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The Ultimate Pre Website Launch Checklist

Launching a new website can be scary. After all, you’ve likely invested a great deal of time, effort and money into building the best possible website. How can you ensure that the new design will improve your bottom line and not destroy it? Read on to review The Ultimate Pre Website Launch Checklist and breathe easy.


website launch checklist

1. Have You Fully Tested Your New Website?

Before website launch, you need to know that everything will work smoothly when you go live. This can only be done by testing repeatedly. Many teams do basic testing pre launch, but this testing can have major gaps. What are these common testing mistakes? And what are you searching for?

  • Test the website across multiple browsers: Chrome, Edge, Safari, Firefox, and more.
  • Test the website across as many devices as possible: desktop, tablet, and mobile.
  • Test the website across as many operating systems as possible: Windows 10, Windows 8, Windows 7, Mac OS X, Linux.
  • Test  the website in different places: at the office, at home, on the subway and more.

This may seem like overkill, but each type of test will reveal new potential bugs. By testing the site from various starting points, you can make any alterations, and then go back and test it all again. This hard work is to make sure that your website can actually be used by your visitors once it goes live, and this is the perfect opportunity to iron out those mistakes before they become too serious and troubling.


2018 web launch checklist

2. Does Your Website Work Consistently Across All Browsers?

You never know which browser people are going to use in order to get to your website, but you need to make sure that your site is not only accessible with each browser, but that it works consistently. This is often overlooked as people believe that if it looks good on one, then it likely works too. But this is wrong because each browser may react uniquely.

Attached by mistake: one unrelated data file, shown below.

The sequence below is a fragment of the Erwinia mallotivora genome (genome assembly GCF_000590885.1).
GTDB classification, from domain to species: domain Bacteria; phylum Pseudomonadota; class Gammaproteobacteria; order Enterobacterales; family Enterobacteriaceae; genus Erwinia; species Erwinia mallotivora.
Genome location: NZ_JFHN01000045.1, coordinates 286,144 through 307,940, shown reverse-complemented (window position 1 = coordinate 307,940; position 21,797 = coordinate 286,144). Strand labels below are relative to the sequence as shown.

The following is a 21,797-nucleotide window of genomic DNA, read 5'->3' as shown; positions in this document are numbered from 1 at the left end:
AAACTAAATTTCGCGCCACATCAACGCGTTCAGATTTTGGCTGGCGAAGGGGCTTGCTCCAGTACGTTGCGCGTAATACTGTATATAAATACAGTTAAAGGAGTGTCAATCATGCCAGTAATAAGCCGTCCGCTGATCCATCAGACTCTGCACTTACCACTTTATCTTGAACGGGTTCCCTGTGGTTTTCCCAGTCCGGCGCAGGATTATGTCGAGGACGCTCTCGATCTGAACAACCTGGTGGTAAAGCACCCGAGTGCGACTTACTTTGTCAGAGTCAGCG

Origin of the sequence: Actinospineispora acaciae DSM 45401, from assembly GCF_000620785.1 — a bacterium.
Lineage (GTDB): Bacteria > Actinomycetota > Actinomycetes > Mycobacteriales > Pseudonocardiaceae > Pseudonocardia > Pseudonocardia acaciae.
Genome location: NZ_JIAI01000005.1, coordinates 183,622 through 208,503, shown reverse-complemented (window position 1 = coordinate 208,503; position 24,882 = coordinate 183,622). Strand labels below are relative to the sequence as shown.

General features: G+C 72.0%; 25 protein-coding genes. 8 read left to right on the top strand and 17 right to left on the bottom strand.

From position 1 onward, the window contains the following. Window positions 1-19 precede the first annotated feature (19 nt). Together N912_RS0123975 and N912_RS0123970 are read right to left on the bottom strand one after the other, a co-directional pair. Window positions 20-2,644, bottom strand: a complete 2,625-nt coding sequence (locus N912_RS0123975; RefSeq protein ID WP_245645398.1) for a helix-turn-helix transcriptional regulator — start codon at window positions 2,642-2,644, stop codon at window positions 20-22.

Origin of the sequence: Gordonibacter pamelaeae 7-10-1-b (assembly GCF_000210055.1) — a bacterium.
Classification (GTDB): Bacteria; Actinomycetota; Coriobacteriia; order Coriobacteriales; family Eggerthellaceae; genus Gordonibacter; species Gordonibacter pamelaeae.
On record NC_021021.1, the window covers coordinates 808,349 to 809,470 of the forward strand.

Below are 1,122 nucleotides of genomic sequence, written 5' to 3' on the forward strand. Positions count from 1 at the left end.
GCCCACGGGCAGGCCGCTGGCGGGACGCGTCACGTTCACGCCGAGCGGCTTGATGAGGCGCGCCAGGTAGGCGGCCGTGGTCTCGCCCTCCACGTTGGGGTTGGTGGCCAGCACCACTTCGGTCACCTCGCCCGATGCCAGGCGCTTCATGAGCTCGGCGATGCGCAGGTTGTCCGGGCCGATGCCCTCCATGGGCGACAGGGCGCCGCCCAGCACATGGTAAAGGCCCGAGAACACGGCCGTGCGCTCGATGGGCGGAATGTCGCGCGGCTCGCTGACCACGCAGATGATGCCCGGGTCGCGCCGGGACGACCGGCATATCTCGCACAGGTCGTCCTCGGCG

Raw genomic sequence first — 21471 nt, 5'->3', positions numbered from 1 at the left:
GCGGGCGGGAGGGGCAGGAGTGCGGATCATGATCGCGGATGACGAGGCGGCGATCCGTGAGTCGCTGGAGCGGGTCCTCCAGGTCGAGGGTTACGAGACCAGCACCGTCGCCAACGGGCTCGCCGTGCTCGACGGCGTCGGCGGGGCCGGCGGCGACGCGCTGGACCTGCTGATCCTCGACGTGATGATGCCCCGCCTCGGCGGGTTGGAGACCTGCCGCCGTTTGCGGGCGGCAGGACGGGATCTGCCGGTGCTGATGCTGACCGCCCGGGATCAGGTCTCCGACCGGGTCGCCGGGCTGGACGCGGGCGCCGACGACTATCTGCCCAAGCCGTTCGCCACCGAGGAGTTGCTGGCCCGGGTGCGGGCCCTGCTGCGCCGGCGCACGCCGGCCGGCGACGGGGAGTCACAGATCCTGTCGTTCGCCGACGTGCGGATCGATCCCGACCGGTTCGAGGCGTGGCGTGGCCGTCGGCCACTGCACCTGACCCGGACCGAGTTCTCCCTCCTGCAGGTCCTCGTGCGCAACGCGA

Implement the following tests:

  • Look for any visual differences. What areas aren’t working properly?
  • Test functionality, like forms, sign-up areas, or subscription fields. Are each working as expected?
  • Watch videos or other media. Do you see any challenges using different devices or browsers?
  • Resize your browser multiple times. Does the content return properly?
  • Test navigation and menus. Are all menus working well?
  • Try Search. Does it work as expected?
  • Clear your web browser’s cache and visit the site again. Is the website’s speed an issue?


prelaunch website checklist

3. Have You Proofread All Content?

It is essential that you proofread your content before your website launch. You don’t want to create a poor first impression because of small errors, do you? If you need help, then you have a few options:

  • You can ask co-workers or friends to review the website to share their impressions.
  • You can utilize web tools like Grammarly. These apps live in your web browser or desktop and can review for both spelling and grammar issues. They can even check for plagiarism if you’re concerned.
  • You can even hire a copy editor to check it out for you. Extra perspectives never hurt.

This is one of the easiest items in the pre website launch checklist to solve. A few cups of coffee and focused attention can prevent future misery.


website pre check list

4. Have You Asked Actual Customers Test the Website?

Even though you may feel quite content about your website, it’s always best to get another opinion from somebody who would be the kind of visitor that you are hoping to attract. You would be surprised at how many times they end up spotting errors or getting confused. Sitting in the same room and taking notes can add a ton of valuable perspective. We all tend to look at our work from a biased point of view, but an independent tester solves that common problem.


website prelaunch guide

5. Have You Setup Redirects?

One common error we see businesses make when relaunching a website is not properly redirecting old pages to the newest version. This is a bad move, as all of the traffic and search engine benefits of these pages can be lost. Redirects allow you to bounce your old content to the most recent location.

There are two types of redirects that would be helpful to know:

  • 301 Redirects – The computer version of saying “Hey, I’ve moved over here!”. This passes the SEO benefits along.
  • 302 Redirects – The computer version of saying “I’m over here temporarily” or in HTTP 1.1 “Found”.

Setting up these redirects for every old page URL on your site stops the user from hitting an unnecessary error page and going somewhere else. Your website will run more smoothly with fewer errors and ultimately offer a better user experience.

One final note about redirects: you also want to be sure your website doesn’t redirect too much. Search engines and users are fine with one or even two redirects, but anything further can make them dizzy. More than 4 redirects can cause major issues. This will hurt your search engine results, so try and keep redirects to a minimum.